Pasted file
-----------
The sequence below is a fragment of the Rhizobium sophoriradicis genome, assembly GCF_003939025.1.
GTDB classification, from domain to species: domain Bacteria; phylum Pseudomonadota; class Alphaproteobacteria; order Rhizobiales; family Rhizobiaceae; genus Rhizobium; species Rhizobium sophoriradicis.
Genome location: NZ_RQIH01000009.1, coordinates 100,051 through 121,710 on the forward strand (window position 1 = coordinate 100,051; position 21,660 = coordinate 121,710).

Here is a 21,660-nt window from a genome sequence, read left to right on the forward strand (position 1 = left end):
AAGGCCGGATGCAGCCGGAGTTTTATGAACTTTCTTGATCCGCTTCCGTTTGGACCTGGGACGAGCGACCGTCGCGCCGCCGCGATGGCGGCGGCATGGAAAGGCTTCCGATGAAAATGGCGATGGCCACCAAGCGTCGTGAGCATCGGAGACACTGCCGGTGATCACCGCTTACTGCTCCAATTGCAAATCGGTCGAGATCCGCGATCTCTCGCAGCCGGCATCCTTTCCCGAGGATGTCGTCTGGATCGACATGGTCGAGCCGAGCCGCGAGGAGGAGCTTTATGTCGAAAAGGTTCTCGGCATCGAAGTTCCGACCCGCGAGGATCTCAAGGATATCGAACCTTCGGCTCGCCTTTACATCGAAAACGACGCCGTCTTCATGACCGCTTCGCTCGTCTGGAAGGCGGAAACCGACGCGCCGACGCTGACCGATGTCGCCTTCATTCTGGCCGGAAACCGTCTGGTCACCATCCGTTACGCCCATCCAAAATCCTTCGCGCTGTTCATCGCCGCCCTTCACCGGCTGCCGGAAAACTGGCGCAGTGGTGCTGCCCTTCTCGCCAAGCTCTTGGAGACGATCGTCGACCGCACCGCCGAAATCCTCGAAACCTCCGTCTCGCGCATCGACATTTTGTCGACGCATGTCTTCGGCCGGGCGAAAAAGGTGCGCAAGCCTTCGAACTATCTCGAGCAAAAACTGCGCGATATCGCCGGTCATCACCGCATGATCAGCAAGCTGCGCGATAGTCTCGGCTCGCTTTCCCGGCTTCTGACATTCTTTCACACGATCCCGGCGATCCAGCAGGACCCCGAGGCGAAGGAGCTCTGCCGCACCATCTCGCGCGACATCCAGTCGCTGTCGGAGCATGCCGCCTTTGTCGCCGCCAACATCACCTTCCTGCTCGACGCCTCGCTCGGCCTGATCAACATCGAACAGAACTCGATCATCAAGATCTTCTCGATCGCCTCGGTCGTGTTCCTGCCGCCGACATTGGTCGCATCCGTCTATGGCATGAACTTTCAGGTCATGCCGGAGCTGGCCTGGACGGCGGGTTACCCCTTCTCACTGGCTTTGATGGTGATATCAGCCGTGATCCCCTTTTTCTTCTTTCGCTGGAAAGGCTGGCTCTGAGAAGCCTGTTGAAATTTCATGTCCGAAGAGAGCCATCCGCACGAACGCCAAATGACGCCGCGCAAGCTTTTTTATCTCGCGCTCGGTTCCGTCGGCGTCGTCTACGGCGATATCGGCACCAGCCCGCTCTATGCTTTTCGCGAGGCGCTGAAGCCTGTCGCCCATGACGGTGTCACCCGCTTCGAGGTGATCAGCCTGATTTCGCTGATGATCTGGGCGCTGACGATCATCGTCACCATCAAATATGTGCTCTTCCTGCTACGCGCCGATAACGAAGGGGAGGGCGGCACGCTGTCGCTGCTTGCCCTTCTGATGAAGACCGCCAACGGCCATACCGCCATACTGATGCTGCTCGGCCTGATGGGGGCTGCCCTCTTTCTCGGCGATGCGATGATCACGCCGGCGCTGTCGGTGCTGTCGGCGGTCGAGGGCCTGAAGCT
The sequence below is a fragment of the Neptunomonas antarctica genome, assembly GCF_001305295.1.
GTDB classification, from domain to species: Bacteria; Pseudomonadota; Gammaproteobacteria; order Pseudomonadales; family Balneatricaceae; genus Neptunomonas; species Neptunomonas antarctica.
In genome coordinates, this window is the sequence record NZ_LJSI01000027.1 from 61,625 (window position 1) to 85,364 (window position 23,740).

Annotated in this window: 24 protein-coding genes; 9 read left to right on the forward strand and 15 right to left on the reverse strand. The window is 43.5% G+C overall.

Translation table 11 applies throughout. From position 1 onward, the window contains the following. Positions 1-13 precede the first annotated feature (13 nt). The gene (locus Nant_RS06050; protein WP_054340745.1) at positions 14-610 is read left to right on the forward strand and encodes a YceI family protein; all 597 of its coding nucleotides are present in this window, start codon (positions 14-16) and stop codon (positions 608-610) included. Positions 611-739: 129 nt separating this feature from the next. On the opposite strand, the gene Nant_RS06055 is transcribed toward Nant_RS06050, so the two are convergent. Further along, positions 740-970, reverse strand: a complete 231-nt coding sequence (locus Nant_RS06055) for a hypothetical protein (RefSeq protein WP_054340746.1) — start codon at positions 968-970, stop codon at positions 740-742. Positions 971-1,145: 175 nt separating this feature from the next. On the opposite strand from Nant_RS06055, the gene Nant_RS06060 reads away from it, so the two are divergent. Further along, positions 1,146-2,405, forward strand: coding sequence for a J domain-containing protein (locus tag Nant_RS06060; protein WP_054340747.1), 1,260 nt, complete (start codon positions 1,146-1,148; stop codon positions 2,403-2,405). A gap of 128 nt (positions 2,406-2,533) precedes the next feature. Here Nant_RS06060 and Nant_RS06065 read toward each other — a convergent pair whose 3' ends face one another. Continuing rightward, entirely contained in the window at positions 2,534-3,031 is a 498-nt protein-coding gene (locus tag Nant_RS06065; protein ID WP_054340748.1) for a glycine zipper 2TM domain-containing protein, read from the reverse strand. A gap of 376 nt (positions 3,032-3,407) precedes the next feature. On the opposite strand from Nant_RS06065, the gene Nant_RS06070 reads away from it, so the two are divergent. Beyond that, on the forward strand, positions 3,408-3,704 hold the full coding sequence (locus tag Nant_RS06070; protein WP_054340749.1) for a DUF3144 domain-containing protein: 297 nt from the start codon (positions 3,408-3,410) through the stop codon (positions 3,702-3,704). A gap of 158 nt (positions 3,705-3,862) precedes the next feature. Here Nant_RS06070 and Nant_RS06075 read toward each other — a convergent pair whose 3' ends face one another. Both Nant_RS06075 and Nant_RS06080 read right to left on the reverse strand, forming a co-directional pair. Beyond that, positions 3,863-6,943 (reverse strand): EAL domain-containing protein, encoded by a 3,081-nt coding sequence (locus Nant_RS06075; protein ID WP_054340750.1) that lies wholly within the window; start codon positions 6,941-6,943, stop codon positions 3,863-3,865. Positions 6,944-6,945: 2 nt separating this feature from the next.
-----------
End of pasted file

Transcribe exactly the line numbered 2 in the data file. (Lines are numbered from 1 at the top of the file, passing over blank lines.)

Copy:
GTDB classification, from domain to species: domain Bacteria; phylum Pseudomonadota; class Alphaproteobacteria; order Rhizobiales; family Rhizobiaceae; genus Rhizobium; species Rhizobium sophoriradicis.